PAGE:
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Hind Al Soulia - Riyadh - NEW DELHI — India's top environmental official on Wednesday dismissed calls to set forth a net zero carbon emissions target, arguing such goals were not the solution to the climate crisis, Reuters news agency reported.
The remarks by Environment Secretary R.P. Gupta come ahead of the Sunday start of COP26, a key United Nations summit aimed at rallying actions to stem emissions that are on pace to bring global warming well beyond the Paris Agreement goals.
India is the third largest emitter of greenhouse gases after China and the United States, and New Delhi is under pressure to announce plans to become carbon neutral by mid-century at the COP26 conference in Glasgow, Scotland.
Gupta told reporters that announcing net zero was not the solution to the climate crisis. "It is how much carbon you are going to put in the atmosphere before reaching net zero that is more important."
The United States, Britain and the European Union have set a target date of 2050 to reach net zero, by which point they will only emit an amount of greenhouse gases that can be absorbed by forests, crops, soils and still-embryonic "carbon capture" technology.
China and Saudi Arabia have both set targets of 2060.
Between now and the middle of the century the United States will release 92 gigatons of carbon into the atmosphere and the EU 62 gigatons, Gupta said, citing Indian government calculations. China would have added a staggering 450 gigatons by its net zero target date, he added.
Representatives of nearly 200 countries will meet in Glasgow from Oct. 31 to Nov. 12 for climate talks to strengthen action to tackle global warming under the 2015 Paris Agreement.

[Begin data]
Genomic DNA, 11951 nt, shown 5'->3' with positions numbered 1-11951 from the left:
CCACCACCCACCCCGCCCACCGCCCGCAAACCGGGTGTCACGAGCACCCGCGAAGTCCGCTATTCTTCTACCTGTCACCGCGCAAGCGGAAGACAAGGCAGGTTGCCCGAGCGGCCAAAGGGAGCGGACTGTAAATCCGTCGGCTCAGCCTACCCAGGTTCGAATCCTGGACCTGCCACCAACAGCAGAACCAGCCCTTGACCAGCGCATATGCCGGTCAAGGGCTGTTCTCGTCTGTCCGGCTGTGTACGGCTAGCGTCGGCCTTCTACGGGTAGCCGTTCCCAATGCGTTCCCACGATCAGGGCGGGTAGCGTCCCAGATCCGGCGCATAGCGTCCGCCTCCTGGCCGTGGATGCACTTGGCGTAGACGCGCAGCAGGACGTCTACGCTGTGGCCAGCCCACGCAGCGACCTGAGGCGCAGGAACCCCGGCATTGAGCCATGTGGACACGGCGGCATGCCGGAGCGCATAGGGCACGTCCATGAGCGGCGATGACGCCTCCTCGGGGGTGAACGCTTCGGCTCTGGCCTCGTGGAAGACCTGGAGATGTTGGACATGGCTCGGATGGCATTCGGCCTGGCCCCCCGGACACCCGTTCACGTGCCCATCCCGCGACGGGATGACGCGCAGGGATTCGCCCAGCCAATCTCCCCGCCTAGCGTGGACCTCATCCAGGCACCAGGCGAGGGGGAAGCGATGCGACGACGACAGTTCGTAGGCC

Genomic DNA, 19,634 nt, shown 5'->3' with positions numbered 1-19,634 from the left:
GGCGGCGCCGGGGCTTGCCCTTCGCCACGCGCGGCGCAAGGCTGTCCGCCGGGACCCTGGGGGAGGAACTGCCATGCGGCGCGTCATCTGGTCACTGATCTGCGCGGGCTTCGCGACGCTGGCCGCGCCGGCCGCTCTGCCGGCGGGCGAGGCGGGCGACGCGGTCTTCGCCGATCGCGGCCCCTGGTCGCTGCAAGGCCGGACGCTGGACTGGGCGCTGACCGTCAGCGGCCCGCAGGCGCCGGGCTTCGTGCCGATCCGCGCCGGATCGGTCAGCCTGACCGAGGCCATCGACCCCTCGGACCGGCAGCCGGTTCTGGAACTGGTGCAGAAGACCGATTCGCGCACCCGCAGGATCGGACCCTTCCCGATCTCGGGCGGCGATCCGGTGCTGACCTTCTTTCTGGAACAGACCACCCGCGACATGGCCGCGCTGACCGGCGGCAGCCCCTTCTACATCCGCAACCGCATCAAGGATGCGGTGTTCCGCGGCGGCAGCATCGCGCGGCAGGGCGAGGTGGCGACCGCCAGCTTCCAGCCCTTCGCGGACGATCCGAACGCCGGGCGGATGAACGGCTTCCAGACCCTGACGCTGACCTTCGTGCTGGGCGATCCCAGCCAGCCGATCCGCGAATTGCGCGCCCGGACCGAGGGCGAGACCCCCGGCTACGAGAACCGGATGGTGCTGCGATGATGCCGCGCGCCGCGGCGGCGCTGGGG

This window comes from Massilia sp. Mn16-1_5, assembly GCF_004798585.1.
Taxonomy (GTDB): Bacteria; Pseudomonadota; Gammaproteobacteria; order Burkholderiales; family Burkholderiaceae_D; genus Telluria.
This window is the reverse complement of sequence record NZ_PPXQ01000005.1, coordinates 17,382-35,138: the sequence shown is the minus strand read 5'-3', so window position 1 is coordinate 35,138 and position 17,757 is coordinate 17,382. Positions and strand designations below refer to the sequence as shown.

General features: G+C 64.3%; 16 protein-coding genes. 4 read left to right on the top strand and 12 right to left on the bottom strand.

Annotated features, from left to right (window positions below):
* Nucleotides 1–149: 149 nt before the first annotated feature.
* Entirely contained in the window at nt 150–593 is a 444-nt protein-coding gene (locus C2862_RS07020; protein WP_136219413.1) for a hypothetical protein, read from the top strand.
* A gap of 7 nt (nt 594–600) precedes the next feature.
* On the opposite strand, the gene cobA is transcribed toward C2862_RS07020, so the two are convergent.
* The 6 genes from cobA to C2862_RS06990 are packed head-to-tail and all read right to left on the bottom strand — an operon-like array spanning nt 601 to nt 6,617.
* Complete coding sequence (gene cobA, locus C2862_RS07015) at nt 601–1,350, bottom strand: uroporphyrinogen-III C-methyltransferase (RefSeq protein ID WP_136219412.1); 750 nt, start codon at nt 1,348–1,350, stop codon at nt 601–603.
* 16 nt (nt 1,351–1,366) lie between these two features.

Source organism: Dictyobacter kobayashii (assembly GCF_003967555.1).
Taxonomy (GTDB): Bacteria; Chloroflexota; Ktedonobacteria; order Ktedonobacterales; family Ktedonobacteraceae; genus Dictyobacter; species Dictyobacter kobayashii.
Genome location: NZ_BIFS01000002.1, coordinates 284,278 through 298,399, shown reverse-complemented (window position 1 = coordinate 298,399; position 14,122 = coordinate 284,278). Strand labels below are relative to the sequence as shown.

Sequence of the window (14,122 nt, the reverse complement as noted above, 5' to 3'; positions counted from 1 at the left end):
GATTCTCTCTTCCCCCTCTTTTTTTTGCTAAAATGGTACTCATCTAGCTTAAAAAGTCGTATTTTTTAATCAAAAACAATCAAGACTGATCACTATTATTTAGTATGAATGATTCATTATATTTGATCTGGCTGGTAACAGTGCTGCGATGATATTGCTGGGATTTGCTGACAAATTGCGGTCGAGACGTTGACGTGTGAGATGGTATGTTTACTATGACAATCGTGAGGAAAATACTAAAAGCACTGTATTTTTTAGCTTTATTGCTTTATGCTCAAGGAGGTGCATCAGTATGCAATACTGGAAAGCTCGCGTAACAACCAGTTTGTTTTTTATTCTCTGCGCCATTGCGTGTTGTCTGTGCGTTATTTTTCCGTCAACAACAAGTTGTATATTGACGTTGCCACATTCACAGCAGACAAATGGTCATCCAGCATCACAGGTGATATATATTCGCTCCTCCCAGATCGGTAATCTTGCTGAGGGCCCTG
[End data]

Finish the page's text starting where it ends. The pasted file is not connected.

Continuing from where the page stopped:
Indian Prime Minister Narendra Modi will attend the conference in a sign of how the country is taking climate change seriously, officials say. Chinese President Xi Jinping, who has not left China since before the coronavirus pandemic, is not expected.
While working toward net zero, countries are expected to announce new and strengthened intermediate targets for cutting emissions.
Environment Minister Bhupendra Yadav said India was on track to achieve targets set at the 2015 Paris conference and left the door open to revising them. "All options are on the table," he said.
India has committed to cutting the emissions intensity of its GDP by 33 percent to 35 percent by 2030 compared with 2005 levels, achieving a 24 percent reduction by 2016.
Some environment experts say India could consider lowering its emissions intensity by as much as 40 percent dependent on finance and whether it has access to newer technologies.
Yadav said he would measure the success of the Glasgow conference by how much it delivered on climate finance to help the developing world cut their emissions while ensuring economic growth.
In its report to the UN, India made it clear that its responsibility toward mitigation of green-house gases emissions is low, "by any equitable measure of responsibility". It says between 1850 and 2017, India has only contributed about 4 percent to global cumulative emissions.
In fact, in recent decades, India has consumed far less than its fair share of the global carbon budget, while rich countries have consumed much more. Between 1990 and 2017, India's carbon dioxide emissions were 51 gigatons, the report asserts.
Coal dominates India's energy sector, it has 54 percent of the power generation capacity, according to a government dashboard, and the energy sector is 75 percent of the country's green-house gas emissions. The impact on human health is devastating -- coal combustion has been linked to almost 100,000 deaths.
New Delhi says coal will continue to play a critical and integral role. It says in its report that, "Unlike those countries who are pro-active in planning for phase-out of coal, only to replace them by oil and gas, India is transparent in its need for coal for its energy security, lacking any major domestic oil and gas resources. India will however use coal responsibly as testified by the number of clean coal initiatives that are being undertaken." — Agencies
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